In addition to being underrepresented, female leaders are leaving companies at higher rates, according to a recent report by McKinsey and Lean In. The survey of more than 400,000 people over seven years found women are more likely to face resistance and microaggressions, such as someone questioning their judgment, as they try to advance.
Compounding the issue McKinsey refers to as the “broken rung,” where only 87 women and 82 women of color are promoted to management roles for every 100 men, women are leaving their companies at higher rates in recent years. Nearly 30% of women who responded to the survey in the past year reported they were considering reducing their hours, taking a less-demanding job or leaving the workforce altogether. They are frustrated by having too few opportunities to advance, not having enough flexibility, or seeing a lack of commitment to DEI within their organization.
What can pharma and biotech firms do to improve diversity, equity and inclusion?
Over the course of my career at AbbVie and Abbott Laboratories and other positions I’ve held in the healthcare field, I’ve seen strategies that work and others that are well-intended but fail to make meaningful improvements in this area.
The most successful DEI initiatives often start with stated goals. For instance, Biogen vowed to increase the number of women, racial and ethnic minorities, veterans, people with disabilities and people identifying as LBGTQ+ in director-level positions by 30% in 2021, according to its annual DEI report. Like many companies today, it uses data to track its progress and holds its teams accountable.
Building partnerships with advocacy groups and educational institutions with higher populations of underrepresented groups can help companies build a more diverse pipeline of candidates as well. The Genentech Scholars Program and Pfizer’s scholarship program with the Morehouse School of Medicine are both good examples of this.
While many pharma and biotech companies have established programs to measure and advance diversity, equity, and inclusion, there is a fourth element to consider in the DEI equation: belonging.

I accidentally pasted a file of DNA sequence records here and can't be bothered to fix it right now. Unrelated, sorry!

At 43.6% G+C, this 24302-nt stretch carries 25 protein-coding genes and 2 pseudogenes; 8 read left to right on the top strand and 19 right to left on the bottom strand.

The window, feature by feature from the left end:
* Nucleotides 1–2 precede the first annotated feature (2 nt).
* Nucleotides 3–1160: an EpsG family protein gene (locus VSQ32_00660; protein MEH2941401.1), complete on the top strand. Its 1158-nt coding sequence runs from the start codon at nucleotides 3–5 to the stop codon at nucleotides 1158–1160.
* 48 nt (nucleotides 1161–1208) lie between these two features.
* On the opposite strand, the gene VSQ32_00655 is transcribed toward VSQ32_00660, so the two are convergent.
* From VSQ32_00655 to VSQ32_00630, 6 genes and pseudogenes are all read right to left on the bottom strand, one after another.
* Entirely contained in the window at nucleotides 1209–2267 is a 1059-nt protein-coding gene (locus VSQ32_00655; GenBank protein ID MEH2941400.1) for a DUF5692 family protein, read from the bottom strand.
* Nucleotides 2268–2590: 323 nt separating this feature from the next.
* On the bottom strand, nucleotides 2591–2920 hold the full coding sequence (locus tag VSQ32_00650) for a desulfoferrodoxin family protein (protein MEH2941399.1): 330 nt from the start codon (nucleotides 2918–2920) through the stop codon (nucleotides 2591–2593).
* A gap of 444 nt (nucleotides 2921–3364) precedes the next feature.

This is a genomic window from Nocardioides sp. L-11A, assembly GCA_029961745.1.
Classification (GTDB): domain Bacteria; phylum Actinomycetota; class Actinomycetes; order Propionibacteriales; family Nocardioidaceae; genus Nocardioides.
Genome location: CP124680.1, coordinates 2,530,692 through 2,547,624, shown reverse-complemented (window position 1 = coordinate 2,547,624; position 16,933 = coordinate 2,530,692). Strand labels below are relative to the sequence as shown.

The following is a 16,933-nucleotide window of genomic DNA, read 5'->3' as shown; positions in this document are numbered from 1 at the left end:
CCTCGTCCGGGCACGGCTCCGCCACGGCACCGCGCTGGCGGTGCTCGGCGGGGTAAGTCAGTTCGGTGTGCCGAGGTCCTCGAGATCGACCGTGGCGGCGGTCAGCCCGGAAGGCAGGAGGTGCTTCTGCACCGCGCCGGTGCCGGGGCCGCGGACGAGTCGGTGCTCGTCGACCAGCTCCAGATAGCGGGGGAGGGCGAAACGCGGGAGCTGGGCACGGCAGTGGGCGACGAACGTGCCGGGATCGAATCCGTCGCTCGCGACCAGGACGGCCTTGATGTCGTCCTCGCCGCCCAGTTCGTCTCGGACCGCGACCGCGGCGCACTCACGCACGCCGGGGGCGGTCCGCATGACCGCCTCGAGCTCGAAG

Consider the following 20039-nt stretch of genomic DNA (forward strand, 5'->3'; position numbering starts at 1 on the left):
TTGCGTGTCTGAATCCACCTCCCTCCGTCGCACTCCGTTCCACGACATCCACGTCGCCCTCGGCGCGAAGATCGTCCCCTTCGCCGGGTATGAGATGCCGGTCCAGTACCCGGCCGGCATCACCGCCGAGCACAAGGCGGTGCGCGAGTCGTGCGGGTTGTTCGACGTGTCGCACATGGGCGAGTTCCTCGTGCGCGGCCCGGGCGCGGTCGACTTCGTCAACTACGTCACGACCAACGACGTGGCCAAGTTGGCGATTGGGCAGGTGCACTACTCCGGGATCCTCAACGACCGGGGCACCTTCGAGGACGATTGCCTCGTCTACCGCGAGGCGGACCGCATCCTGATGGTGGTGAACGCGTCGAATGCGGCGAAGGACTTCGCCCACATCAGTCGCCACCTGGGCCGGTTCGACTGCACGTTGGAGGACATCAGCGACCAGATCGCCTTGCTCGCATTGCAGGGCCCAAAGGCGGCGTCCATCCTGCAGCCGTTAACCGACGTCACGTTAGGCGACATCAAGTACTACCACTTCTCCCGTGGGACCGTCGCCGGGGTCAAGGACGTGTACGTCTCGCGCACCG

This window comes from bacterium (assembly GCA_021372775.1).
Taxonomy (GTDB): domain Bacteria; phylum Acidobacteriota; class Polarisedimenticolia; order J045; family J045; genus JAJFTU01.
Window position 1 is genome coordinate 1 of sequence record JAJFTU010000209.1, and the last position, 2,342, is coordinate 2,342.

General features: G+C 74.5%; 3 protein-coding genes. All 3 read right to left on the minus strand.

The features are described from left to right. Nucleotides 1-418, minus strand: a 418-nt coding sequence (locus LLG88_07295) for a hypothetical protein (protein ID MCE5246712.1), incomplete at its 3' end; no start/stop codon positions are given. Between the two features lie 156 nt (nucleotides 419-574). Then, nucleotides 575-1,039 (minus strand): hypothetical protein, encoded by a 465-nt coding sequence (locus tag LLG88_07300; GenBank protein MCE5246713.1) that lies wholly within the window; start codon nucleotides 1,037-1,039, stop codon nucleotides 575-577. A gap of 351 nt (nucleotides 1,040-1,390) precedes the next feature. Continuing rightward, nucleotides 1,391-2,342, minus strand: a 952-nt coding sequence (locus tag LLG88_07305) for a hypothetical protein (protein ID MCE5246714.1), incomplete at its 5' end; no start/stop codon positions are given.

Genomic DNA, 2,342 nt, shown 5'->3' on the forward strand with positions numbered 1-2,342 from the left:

Fostering a culture of inclusion and advancement to nurture the talent you have is just as important as having diverse recruiting and hiring practices. As part of its commitment to DEI practices, Organon has employee resource groups specifically for women, Black leaders, Asian and Hispanic employees, LGBTQ+ individuals, and more.
Many other organizations have mentorship programs that aim to provide women with opportunities to network and learn from others in leadership positions.
While these initiatives are certainly encouraging, we also need to remember that as high-achieving women in these fields, we all share a responsibility to pave the way for the next generation. As the CEO of a technology-focused life sciences firm that specializes in diverse clinical trial recruitment, I’ve made it my mission to work toward a more equitable future. It gives me great joy to speak with pharmacy students, aspiring leaders, and entrepreneurs whenever I have the opportunity. Wherever you are in your career path, there is power in sharing your experiences and making connections with others you can support or learn from along the way.
If you are responsible for hiring, consider reaching out to colleges, universities and advocacy groups you may not have worked with previously. Take the time to meet with other successful women, including women of color in pharma or biotech who can offer their insight and perhaps strong referrals from their network. We may still have a lot of work to do to achieve equality in our industry, but every new connection, new hire, and promotion brings us one step closer — and we can only get there if we work together.